@inbook {MATHEDUC.06542627,
author = {Lowrie, Tom},
title = {Digital games, mathematics and visuospatial reasoning.},
year = {2015},
booktitle = {Digital games and mathematics learning. Potential, promises and pitfalls},
isbn = {978-94-017-9516-6},
pages = {71-92},
publisher = {Dordrecht: Springer},
doi = {10.1007/978-94-017-9517-3_5},
abstract = {Summary: Advances in technology have blurred the boundary between representing shapes and objects in two and three dimensions. Similarly, the capacity to translate and transform shapes and objects has moved beyond static and concrete form to representations that are increasingly dynamic and animated. This chapter describes young children's engagement with digital games as they interpret and navigate information using numeracy understandings and mathematics knowledge. In particular, the chapter highlights case studies of gamers utilising visuospatial reasoning as they solve problems in environments which require high levels of decoding. The chapter is underpinned by the notion that the embodied game space (i.e., the inside and outside space of the game environment) captures the interplay between how mathematics content is represented and the game's architecture space. This multifaceted and multimodal access to information requires quite different demands than the mathematics encountered by students in typical classroom contexts. Games used by children in the case studies include Pok\'emon, Prince of Persia and The Legend of Zelda: Phantom Hourglass.},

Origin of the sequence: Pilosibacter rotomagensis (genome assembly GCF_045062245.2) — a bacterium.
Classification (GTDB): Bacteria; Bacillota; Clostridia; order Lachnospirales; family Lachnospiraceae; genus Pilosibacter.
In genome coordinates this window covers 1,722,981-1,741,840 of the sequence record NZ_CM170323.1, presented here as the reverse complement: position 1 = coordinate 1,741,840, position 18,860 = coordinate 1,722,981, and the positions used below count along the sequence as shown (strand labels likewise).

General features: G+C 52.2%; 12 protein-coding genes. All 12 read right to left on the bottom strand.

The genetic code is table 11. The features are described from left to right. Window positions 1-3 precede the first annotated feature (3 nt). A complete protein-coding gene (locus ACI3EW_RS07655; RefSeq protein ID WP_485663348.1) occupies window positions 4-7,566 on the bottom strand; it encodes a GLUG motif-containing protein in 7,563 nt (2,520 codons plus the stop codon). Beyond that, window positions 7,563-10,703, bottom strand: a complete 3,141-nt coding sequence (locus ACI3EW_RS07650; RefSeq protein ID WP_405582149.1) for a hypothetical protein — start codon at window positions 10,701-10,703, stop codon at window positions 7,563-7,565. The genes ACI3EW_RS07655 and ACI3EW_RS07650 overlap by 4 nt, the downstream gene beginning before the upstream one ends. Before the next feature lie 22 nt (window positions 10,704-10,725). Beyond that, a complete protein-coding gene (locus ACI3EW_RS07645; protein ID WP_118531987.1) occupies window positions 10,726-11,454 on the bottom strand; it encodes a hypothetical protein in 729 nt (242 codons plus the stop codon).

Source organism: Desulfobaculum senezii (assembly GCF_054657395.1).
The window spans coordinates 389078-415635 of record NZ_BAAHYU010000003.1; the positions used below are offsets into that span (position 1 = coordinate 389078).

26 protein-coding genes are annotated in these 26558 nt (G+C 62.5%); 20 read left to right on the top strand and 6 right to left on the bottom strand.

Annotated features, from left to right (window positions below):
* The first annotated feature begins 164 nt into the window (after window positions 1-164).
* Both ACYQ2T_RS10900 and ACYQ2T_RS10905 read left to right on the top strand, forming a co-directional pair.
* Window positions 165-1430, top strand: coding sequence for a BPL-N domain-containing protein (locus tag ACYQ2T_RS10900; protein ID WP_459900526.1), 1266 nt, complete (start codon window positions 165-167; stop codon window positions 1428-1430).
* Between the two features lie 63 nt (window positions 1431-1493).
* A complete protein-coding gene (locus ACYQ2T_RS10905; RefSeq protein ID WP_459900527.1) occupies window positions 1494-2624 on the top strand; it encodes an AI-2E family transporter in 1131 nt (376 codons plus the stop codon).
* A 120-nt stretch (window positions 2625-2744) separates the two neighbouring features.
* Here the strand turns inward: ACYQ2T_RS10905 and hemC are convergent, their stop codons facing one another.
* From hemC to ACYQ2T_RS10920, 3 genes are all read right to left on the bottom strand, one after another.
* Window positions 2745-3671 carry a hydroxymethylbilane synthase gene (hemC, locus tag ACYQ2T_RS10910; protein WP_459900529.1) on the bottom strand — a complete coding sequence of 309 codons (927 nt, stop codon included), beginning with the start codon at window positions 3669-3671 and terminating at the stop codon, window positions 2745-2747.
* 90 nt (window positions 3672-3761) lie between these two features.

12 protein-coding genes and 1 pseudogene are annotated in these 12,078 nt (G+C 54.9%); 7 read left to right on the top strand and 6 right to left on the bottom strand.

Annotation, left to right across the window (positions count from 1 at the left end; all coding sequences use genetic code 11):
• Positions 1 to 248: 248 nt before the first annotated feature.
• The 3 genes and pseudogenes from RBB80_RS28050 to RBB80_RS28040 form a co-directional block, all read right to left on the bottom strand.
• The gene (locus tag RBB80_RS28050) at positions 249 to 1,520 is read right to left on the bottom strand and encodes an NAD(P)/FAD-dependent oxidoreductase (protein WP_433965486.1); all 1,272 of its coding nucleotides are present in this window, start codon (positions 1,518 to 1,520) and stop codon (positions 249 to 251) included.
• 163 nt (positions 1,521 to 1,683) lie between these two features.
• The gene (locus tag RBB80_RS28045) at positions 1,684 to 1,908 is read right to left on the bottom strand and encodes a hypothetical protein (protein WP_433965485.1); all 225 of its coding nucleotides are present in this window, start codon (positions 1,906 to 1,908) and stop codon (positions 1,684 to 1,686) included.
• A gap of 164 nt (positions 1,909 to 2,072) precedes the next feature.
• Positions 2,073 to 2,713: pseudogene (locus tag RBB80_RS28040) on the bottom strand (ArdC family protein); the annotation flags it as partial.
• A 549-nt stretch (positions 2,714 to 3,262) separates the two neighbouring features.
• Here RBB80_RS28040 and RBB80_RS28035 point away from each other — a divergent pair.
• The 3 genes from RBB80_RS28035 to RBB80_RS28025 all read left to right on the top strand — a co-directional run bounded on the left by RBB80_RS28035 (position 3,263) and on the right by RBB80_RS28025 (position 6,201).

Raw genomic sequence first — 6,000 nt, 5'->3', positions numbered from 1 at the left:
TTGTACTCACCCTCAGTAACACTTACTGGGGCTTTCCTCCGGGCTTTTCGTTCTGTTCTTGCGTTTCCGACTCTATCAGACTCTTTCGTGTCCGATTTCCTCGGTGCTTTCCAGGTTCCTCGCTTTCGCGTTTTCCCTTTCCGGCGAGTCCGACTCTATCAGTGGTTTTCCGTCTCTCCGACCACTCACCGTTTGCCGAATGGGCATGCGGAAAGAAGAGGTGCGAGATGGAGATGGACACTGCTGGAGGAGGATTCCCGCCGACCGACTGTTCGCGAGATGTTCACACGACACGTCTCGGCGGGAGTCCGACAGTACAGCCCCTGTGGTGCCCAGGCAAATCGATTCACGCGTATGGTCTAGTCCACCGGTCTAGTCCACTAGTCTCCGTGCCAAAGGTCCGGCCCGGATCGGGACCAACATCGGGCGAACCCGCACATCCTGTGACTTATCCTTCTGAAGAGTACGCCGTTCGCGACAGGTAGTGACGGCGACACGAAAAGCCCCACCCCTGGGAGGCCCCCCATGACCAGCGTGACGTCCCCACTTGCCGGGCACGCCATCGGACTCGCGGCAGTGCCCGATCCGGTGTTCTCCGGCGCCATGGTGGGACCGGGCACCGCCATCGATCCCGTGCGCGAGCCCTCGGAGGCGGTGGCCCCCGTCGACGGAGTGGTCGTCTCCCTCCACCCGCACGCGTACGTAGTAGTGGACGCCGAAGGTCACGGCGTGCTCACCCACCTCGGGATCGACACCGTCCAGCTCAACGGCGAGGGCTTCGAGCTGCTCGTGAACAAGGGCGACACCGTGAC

msc2010 = {U70xx (G20xx C30xx R20xx)},
identifier = {2016b.00993},
}